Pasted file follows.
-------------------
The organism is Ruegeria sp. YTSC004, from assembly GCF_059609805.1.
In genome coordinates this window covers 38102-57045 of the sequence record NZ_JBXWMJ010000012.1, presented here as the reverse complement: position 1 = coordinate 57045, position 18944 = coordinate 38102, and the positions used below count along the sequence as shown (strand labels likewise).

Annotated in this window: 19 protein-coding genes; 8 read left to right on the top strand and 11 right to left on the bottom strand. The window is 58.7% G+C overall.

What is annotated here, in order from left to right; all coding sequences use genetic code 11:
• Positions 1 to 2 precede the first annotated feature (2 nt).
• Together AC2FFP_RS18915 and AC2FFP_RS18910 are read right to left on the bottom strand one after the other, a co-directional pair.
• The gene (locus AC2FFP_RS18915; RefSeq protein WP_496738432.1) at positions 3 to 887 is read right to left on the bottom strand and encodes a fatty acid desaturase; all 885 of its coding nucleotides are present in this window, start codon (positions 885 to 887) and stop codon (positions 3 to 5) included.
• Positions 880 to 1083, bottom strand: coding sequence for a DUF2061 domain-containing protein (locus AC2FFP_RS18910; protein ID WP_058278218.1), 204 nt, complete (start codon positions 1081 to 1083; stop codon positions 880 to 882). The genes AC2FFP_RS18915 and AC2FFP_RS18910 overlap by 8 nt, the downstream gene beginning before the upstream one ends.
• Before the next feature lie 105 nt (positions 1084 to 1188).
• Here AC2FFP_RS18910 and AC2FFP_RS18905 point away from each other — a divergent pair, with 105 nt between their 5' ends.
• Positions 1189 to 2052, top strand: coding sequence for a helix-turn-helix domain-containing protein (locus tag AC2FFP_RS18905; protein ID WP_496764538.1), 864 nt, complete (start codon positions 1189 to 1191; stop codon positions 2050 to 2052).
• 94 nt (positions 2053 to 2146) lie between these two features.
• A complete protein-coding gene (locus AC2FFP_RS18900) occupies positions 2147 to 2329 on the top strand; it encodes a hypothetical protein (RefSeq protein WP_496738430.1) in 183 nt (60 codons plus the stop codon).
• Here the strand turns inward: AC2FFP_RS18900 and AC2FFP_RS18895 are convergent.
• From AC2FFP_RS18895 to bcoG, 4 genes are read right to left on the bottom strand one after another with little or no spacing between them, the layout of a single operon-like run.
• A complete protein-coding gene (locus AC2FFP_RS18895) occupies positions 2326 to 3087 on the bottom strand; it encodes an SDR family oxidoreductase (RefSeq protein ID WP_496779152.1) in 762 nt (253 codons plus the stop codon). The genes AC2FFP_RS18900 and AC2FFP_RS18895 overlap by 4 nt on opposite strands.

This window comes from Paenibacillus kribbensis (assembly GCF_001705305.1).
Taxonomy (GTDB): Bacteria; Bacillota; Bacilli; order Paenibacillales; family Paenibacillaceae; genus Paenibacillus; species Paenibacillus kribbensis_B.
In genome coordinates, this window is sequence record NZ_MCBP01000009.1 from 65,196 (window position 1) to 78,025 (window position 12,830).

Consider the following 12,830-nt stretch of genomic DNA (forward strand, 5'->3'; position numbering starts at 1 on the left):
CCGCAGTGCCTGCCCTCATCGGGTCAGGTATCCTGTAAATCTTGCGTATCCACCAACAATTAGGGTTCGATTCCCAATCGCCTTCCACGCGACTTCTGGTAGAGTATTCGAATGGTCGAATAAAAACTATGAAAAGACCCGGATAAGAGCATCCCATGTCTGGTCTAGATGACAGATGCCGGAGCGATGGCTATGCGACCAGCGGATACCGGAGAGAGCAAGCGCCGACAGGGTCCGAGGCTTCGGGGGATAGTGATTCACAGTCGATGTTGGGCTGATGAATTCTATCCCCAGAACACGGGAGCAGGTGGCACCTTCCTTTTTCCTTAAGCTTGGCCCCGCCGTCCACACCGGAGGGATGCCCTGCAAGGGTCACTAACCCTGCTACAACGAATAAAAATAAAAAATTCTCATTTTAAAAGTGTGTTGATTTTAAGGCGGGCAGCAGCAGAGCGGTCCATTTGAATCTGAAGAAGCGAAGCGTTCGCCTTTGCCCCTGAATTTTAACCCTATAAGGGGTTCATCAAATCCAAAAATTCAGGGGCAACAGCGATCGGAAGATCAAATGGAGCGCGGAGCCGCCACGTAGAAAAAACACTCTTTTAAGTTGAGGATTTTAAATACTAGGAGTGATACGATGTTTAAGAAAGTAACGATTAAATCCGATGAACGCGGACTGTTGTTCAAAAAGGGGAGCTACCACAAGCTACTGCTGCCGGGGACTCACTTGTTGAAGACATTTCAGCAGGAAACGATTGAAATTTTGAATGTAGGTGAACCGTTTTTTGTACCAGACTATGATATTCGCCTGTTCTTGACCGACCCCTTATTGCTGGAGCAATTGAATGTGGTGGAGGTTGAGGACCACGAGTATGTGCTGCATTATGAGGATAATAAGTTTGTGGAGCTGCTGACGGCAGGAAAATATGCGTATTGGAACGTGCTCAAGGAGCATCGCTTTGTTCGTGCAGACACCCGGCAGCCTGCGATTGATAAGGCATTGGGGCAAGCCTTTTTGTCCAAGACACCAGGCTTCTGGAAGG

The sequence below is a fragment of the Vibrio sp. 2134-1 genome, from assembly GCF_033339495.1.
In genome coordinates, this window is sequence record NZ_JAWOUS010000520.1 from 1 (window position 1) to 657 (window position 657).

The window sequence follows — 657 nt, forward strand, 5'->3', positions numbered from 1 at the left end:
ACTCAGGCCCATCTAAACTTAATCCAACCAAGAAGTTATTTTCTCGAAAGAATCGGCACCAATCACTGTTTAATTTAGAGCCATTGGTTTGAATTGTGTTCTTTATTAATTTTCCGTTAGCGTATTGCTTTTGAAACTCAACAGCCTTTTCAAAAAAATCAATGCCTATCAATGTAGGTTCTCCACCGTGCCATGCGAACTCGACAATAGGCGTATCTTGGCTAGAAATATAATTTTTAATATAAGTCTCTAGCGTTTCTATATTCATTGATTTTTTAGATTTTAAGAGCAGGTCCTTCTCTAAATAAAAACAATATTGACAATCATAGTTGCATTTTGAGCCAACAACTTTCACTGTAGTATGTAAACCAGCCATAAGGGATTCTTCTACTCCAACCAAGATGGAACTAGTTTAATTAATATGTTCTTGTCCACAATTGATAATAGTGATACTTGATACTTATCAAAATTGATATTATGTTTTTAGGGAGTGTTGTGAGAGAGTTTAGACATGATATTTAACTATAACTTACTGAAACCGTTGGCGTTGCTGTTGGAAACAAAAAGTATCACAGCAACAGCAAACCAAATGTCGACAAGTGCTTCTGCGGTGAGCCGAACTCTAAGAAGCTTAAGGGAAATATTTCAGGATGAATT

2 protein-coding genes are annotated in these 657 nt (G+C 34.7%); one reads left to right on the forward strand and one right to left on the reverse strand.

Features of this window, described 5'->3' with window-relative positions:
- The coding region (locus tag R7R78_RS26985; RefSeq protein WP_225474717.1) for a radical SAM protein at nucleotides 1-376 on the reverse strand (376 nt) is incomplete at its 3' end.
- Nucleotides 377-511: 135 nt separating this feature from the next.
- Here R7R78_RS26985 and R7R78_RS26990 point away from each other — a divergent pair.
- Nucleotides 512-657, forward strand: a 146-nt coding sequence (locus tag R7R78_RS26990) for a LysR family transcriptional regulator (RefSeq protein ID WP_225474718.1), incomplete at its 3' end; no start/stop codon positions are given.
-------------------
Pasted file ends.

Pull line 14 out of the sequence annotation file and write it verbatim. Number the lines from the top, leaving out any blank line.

• Here the strand turns inward: AC2FFP_RS18900 and AC2FFP_RS18895 are convergent.